I began my illustrious mental health journey at The University of Pennsylvania Hospital in their rehab facility. I left the rehab three times to get high. I confessed once and the councilors caught me twice. I drank a bottle of Robitussin DM each time. Nothing illegal, barely a bleep on my mind already saturated with a history of drug use. This older man, who complained of his gout, Dr. Ottenburg, the one with the nude female sketches covering his office walls, he told me about my transfer to a locked ward. Relief, like a gas station in the middle of nowhere to feed gas to your beast, overcame me, because I wanted all of it to just stop. A locked door, I soon figured out, was not the ideal in my head. It became the turd in my bed.
Remember “Natalie Merchant,” the female singer? She played a show in Philadelphia during the summer I “resided” at the hospital. In fact, my brother graduated from Drexel College in 1993. I spent 6 months of that year at the hospital. The hospital bragged an indoor and outdoor swimming pool. It showed movies every weekend in its theater, had a mini-golf course and a paved track with a grassy knoll in the center. Stone walls, like I imagine in King Arthur’s reign, protected us from the gun shots the residents heard at night during the last smoke break.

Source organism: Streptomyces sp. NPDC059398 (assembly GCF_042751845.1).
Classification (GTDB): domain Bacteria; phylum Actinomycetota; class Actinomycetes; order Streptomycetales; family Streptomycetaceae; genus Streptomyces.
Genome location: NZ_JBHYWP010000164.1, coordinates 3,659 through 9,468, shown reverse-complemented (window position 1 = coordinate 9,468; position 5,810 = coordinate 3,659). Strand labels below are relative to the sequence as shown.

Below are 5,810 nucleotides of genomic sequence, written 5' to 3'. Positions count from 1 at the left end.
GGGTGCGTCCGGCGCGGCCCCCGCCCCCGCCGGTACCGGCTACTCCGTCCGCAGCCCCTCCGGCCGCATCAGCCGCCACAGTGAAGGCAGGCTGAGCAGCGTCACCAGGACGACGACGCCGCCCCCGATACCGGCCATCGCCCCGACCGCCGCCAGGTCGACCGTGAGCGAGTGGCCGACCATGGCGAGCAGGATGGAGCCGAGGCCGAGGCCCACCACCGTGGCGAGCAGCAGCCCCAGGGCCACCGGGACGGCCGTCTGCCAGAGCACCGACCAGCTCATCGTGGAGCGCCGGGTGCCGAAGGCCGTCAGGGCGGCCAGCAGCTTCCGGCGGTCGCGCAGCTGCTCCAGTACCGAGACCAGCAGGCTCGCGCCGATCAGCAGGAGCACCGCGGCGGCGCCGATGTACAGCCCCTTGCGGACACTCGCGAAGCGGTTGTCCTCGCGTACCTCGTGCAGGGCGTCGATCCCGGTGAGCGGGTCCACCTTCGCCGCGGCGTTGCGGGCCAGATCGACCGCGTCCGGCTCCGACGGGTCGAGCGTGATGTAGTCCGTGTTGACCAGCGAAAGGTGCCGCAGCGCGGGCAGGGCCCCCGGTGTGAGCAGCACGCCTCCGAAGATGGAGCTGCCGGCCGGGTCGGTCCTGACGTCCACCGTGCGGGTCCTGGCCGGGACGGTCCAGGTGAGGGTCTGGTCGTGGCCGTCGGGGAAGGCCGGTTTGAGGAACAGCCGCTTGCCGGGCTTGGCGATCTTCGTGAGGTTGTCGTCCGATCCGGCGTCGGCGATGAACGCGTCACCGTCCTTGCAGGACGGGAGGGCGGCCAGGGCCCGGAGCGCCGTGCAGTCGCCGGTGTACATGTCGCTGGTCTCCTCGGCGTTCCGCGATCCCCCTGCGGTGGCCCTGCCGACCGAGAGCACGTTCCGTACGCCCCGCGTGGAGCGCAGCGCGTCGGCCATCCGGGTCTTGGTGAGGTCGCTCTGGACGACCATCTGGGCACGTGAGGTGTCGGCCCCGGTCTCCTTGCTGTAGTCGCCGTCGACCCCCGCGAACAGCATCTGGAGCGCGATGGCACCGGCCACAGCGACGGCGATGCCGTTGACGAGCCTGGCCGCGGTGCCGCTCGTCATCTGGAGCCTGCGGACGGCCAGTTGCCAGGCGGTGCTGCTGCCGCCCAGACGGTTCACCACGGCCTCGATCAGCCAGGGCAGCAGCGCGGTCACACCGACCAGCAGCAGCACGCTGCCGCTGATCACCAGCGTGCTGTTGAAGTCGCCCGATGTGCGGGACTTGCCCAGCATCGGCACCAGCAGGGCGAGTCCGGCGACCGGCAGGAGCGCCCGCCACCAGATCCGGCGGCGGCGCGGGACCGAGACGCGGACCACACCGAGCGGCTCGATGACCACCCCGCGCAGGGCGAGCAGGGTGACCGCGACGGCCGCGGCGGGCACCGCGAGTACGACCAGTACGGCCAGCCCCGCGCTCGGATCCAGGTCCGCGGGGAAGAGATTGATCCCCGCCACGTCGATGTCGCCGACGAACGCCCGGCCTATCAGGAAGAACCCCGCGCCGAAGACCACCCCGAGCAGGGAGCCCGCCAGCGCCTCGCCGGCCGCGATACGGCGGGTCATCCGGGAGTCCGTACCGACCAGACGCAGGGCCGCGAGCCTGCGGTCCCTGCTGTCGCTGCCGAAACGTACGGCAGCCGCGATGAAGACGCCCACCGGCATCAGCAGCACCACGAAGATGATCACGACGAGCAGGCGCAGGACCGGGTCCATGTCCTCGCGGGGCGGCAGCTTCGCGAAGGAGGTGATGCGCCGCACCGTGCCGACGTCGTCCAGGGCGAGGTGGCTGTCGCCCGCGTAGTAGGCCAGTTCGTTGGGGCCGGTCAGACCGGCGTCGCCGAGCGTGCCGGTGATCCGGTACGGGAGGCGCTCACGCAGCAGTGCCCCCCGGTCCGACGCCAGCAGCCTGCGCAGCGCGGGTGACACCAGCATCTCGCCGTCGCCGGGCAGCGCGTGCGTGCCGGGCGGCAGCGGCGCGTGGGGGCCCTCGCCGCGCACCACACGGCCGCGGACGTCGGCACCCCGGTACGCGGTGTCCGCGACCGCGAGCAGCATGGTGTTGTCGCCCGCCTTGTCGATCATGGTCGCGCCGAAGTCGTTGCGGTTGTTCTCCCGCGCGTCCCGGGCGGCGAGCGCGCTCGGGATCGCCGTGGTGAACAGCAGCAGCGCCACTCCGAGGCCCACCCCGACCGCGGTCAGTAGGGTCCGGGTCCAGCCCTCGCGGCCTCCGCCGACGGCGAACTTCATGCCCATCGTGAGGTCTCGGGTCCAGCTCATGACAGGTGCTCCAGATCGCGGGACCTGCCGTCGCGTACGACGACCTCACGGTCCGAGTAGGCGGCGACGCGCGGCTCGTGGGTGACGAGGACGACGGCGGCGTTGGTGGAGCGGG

I almost missed my brother’s graduation. I asked a girl with multiple personalities (14) if she eventually enjoyed sex with her father. The sick ass part (If anything is ranker than that) is her mom took her to 5 abortions, in which the father of this woman also fathered the children. Very rich, and a very rich cover-up.
She received a pass to attend a family wedding. I sat in the “living room,” when she arrived at the ward safe and sound. The staff checked her soda into their registry, and I heard her ask for the sprite, and she offered me the coke. 2 liter bottles people. She opened up the sprite quite a distance from the staff, and I caught a strong smell of vodka. A knowing smile crossed the bitches face, because she knew, if anyone, I would never turn down a stiff drink. We got bombed in front of the entire night staff, while we sat out in front of the TV in the common area. I blacked out–til the next morning.
The staff knew, and investigated our little drunken party. They told me she targeted me due to her anger. But they weren’t sure about allotting me the pass to my brother’s graduation the next Saturday. Oh, well, I thought. Due to my good behavior for the rest of the week, I in fact, earned back the pass I lost.
I attended the Drexel graduation, but I hated every minute. I wanted to go home. I meant back then, back to the hospital grounds. There, for the first time in my life, I felt at home. At the time, that did not seem too fucked up to me.